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Electric field far away from a bunch of charges

2 votes

I am given a bunch of charges and asked for the electric field at a field point far away (see image below).

What I would do is the following:

What I have done is applying Gauss' Law. However, in the lecture, another approach was used.

Firstly, the charges were treated per pairs , as dipoles. And as there are 4 +ive and 4 -ive, they cancel each other out and there is no first order contribution (i.e. $\frac{1}{r}$) .

Secondly, it was argued that this a quadrupole (using the same logic that above). Thus, the final answer would qualitatively be:

$$E \propto \frac{1}{r^3}$$

Thus using two different methods one gets different answers; using method 1 one gets $E \propto \frac{1}{r^2}$ and using method 2 one gets $E \propto \frac{1}{r^3}$

Who is wrong and why?


asked Feb 24, 2019 in Physics Problems by Jorge Daniel (696 points)
edited Mar 26, 2019 by sammy gerbil

1 Answer

2 votes
Best answer

You have not defined the problem well. "A bunch of charges" is a vague description. Both answers could be correct, or neither, depending on the arrangement of charges.

The electric field outside of any general system of charges can be modelled as a multi-pole expansion of the form $$E=k(\frac{q_0}{r^2}+\frac{q_1}{r^3}+\frac{q_2}{r^4}+...)$$ The coefficients $q_k$ depend on the polar and azimuthal angles $\theta, \phi$ and are related to the spherical harmonic functions. The 1st term represents a monopole with the resultant charge on the bunch. The 2nd and 3rd terms represent a dipole and quadrupole respectively.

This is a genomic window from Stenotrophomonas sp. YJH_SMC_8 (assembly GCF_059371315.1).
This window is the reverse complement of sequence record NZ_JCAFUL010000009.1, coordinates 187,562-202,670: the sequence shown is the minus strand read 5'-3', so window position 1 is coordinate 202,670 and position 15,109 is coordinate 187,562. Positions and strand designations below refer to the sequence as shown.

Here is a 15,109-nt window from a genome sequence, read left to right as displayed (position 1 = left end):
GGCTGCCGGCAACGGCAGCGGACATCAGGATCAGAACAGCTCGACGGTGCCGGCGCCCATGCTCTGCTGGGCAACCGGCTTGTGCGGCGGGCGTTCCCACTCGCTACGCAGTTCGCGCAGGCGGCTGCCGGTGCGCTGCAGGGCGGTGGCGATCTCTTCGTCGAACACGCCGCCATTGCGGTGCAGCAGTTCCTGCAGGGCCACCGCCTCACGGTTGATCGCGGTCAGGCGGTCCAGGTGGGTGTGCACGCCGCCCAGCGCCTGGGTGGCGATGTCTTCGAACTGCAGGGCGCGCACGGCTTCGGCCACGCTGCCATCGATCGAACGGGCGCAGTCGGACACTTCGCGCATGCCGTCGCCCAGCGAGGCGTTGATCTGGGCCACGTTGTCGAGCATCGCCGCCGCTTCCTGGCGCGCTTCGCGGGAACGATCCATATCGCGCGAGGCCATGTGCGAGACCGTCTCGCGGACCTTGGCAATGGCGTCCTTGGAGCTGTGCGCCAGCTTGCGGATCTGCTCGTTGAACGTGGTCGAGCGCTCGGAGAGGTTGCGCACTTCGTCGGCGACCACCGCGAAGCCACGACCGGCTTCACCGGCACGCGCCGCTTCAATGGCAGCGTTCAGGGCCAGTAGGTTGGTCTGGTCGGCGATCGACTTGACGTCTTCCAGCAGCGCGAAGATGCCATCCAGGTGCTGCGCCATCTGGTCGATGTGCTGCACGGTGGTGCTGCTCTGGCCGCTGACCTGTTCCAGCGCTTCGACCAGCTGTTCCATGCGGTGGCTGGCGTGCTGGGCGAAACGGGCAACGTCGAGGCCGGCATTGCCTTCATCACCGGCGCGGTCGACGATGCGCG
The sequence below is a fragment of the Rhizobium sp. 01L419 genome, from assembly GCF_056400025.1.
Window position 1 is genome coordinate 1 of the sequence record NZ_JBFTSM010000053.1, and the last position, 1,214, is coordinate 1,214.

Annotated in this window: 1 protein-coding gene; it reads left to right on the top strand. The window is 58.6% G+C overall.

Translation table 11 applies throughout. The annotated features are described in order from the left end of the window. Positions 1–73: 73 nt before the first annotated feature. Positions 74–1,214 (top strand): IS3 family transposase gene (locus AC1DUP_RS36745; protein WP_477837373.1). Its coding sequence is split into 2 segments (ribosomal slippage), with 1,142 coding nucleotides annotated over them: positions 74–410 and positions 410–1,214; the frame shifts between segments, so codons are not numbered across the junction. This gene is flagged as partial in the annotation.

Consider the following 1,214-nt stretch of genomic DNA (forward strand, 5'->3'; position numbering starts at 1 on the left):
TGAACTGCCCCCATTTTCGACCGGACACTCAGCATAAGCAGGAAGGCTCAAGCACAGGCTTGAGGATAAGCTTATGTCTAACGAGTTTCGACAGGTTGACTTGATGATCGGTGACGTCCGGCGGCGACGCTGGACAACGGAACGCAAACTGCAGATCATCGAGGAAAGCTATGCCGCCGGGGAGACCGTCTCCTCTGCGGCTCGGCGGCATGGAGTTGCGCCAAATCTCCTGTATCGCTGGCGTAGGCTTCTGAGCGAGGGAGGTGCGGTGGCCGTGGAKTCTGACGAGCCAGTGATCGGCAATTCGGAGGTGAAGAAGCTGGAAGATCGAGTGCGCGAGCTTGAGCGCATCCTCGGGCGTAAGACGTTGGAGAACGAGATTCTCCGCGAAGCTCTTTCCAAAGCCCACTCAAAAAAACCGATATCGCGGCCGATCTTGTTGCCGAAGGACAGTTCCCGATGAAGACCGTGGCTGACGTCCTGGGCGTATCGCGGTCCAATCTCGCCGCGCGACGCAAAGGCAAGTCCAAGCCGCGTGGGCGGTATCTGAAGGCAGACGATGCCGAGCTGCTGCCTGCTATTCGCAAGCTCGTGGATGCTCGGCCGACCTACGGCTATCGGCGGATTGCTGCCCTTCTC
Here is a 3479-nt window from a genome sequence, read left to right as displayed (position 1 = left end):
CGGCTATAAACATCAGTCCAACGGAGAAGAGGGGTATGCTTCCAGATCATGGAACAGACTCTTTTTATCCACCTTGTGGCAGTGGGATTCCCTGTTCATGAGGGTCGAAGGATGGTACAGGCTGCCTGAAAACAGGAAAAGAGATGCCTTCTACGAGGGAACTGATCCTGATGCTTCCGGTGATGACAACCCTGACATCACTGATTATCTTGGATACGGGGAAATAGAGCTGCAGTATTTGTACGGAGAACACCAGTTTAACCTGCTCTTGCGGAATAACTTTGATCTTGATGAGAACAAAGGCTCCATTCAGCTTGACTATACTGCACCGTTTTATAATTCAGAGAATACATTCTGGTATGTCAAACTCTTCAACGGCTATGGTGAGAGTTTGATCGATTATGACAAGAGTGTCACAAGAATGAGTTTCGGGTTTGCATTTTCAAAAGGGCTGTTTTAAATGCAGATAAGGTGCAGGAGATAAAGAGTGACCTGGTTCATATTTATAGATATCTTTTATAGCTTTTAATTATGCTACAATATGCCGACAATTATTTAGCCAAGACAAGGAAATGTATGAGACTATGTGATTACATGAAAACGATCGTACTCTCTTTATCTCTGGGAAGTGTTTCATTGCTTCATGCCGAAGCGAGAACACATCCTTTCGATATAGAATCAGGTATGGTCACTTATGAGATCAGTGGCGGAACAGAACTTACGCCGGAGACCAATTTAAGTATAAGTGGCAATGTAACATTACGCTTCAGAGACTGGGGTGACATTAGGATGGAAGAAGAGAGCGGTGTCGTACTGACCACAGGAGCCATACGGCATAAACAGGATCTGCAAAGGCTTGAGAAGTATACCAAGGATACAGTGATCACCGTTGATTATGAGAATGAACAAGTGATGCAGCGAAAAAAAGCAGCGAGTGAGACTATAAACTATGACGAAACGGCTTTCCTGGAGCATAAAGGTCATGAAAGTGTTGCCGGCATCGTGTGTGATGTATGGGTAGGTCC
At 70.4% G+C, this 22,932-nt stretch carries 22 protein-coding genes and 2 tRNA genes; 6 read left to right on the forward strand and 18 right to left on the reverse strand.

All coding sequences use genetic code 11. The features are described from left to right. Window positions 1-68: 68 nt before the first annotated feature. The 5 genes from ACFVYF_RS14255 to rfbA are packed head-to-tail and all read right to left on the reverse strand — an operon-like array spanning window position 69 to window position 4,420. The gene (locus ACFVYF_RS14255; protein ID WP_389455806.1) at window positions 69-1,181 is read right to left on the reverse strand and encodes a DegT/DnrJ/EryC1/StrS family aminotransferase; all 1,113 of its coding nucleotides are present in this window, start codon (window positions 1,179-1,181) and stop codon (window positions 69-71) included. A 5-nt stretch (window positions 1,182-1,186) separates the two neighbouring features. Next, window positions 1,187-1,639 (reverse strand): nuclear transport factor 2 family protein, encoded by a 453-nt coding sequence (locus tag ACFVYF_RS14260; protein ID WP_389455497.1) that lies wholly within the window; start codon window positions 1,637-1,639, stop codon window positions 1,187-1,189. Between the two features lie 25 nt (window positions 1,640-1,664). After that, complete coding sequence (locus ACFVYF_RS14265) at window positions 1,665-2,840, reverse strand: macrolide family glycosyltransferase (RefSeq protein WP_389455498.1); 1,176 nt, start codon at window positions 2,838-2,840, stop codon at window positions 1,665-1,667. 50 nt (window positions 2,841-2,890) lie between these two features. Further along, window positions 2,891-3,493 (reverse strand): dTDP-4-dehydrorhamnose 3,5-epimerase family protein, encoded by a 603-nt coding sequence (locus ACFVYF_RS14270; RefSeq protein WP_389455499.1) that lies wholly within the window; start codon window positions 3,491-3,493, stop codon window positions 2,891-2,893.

If the "bunch of charges" has an overall non-zero charge $q_0$ then far from the bunch the 1st term will dominate. It will resemble a point charge with an electric field which varies approximately as $1/r^2$.

However, if the bunch has an overall zero charge $q_0=0$ but the centres of +ve and -ve charge do not coincide then the 2nd term will dominate. The electric field far from the bunch is will resemble that of a dipole, which varies as $1/r^3$.

If the centres of +ve and -ve charge do coincide, then the 2nd term will also vanish ($q_1=0$) - for example, 4 charges at the corners of a square, alternating. This arrangement could have a non-zero 3rd term (a quadrupole, $q_2 \ne 0$), for which the electric field is proportional to $1/r^4$.

answered Feb 25, 2019 by sammy gerbil (28,876 points)
edited Mar 9, 2019 by sammy gerbil